Accademia delle belle Arti

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Michelangelo’s David

Florence - David Michelangelo - detail
Florence - David Michelangelo  -  frontal view

Possibly one of the most renowned sculptures from the Italian Renaissance is Michelangelo's David, a marble masterpiece created in the early 16th century. Over 5 meters tall, the idealized nude figure of the Biblical hero David towers over visitors from its pedestal within the Accademia Gallery, in Florence.

Made of smooth white marble imported from Carrara –a feat at the time, considering the size and weight of the block, and the distance between Carrara and Florence– the David was only one of a series of statues of biblical figures that would have been installed on the roof of the Duomo di Firenze.

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Originally commissioned by the art guild of the cathedral in question, the guild quickly realized that the sculpture’s size was too great to actually raise it to the roof. Instead, it was placed in the Piazza della Signoria, directly in front of Palazzo Vecchio, as a political symbol. In 1873, the original statue had to be moved from the Piazza to its current home in the Accademia Gallery in order to preserve it from further damage (both human and natural); the replica that took its place in front of the Palazzo Vecchio was not erected until 1910.

Today, the sculpture of David is one of the most famous silhouettes in the world, with replicas of all sizes and materials populating all sorts of locales, from the Victoria and Albert Museum in London to casinos, hotels, resorts and sometimes even people’s homes.

Academia Gallery

Florence - Academia Gallery
Florence - Academia GalleryFlorence - Academia Gallery - statuesFlorence - David Michelangelo - detail

Founded in 1562 by Cosimo I de’Medici, with the help of artist and architect Giorgio Vasari, the Accademia di Belle Arti was the first institution of its kind. The Accademia Gallery, located in the same complex, was later founded in 1784 by Pietro Leopoldo, Grand Duke of Tuscany.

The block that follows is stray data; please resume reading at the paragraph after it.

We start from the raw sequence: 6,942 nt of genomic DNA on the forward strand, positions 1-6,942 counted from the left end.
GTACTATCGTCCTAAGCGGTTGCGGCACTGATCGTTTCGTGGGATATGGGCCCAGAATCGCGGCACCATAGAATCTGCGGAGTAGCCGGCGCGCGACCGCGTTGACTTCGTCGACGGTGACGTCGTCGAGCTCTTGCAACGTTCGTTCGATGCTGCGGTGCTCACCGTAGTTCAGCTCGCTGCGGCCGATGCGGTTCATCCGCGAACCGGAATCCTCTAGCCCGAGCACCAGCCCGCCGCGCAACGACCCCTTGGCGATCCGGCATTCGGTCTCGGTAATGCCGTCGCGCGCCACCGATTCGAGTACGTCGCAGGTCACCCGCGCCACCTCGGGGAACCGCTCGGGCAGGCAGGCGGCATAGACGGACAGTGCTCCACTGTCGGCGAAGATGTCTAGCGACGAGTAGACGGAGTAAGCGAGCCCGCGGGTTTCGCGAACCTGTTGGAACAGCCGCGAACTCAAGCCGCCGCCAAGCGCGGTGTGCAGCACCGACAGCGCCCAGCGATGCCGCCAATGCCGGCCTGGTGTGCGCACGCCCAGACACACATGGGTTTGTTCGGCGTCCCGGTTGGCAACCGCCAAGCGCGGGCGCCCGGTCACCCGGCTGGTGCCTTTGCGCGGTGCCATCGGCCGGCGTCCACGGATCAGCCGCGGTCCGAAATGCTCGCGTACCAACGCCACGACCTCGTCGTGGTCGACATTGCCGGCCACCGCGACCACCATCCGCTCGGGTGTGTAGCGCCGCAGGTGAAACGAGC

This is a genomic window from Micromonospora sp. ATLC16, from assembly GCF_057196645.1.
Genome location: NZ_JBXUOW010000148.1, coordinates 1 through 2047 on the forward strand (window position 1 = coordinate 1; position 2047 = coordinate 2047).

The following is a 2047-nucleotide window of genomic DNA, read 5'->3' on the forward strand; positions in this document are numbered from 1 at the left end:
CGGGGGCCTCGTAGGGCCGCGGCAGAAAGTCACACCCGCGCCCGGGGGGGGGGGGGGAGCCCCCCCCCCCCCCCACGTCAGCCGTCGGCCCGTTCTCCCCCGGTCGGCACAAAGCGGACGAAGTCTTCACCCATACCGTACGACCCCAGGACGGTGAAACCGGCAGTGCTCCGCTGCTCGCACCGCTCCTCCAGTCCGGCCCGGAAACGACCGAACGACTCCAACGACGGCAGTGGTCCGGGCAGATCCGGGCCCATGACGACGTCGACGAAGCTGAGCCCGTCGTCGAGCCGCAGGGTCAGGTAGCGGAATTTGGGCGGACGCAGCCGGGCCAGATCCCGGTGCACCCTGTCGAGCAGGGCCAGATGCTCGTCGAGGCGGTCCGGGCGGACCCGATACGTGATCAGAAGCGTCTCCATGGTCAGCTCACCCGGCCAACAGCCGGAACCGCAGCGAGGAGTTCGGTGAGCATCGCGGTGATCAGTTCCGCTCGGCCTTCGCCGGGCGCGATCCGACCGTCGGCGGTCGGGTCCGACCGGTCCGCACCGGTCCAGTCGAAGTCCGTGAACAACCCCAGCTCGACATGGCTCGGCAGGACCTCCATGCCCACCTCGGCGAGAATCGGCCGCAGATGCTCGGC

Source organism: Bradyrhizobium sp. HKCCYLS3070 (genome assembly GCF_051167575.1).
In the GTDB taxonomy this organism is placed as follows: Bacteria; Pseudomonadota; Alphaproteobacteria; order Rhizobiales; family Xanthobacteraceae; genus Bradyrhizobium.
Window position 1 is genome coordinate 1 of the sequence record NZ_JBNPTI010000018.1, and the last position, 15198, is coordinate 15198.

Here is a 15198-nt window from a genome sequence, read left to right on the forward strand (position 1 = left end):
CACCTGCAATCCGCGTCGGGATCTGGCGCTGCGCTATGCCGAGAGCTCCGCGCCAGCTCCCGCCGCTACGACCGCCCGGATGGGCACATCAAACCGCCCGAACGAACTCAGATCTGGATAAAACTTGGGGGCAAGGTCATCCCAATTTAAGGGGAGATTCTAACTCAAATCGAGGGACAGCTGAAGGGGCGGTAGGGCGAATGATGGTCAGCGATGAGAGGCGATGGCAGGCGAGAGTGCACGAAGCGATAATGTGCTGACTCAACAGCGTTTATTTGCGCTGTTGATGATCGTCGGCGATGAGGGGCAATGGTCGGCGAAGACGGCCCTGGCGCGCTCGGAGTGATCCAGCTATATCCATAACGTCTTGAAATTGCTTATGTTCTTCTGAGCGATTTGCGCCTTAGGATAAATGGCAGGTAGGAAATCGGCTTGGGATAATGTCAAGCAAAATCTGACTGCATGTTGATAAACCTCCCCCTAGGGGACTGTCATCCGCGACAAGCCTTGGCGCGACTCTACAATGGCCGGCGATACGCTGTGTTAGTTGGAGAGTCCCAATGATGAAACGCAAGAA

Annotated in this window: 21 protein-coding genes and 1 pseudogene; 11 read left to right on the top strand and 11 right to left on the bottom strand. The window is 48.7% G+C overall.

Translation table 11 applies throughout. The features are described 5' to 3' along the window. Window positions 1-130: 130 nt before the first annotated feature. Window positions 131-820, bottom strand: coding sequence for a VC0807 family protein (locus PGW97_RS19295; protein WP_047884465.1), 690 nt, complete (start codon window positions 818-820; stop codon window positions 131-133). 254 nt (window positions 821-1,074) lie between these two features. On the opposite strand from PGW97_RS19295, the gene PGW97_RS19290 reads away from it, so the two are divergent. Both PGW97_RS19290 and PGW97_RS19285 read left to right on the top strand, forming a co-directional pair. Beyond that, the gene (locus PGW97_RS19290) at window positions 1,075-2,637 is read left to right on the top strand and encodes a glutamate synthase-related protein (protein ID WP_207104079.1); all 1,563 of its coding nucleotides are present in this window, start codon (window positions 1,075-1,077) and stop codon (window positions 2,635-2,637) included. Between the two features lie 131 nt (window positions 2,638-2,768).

Home to an impressive art collection by various Italian masters, its most famous piece by far is Michelangelo's David. Created in the early 16th century, this sculpture is a marble masterpiece that stands over five meters tall, towering above visitors from its pedestal. Originally meant as one of a series of biblical figures to decorate the roof of the Duomo di Firenze, it was deemed too heavy by the time it was completed and was instead installed in front of the Palazzo Vecchio, in the Piazza della Signoria, in 1504. The David was not moved to its current place in the Accademia Gallery until 1873 to preserve it from both human and weather damage. The replica that now takes its place in the Piazza was added in 1910.

Things to see

Some of Michelangelo’s unfinished sculptures, sketches and lesser known art can also be found in the gallery. Other works housed by the Academia Gallery include Florentine paintings by artists such as Paolo Uccello, Domenico Ghirlandaio and Sandro Botticelli; several Florentine Gothic paintings; and even Giambologna’s original full-scale plaster for “The Rape of the Sabine Women” (one of the sculptures displayed in the Loggia dei Lanzi).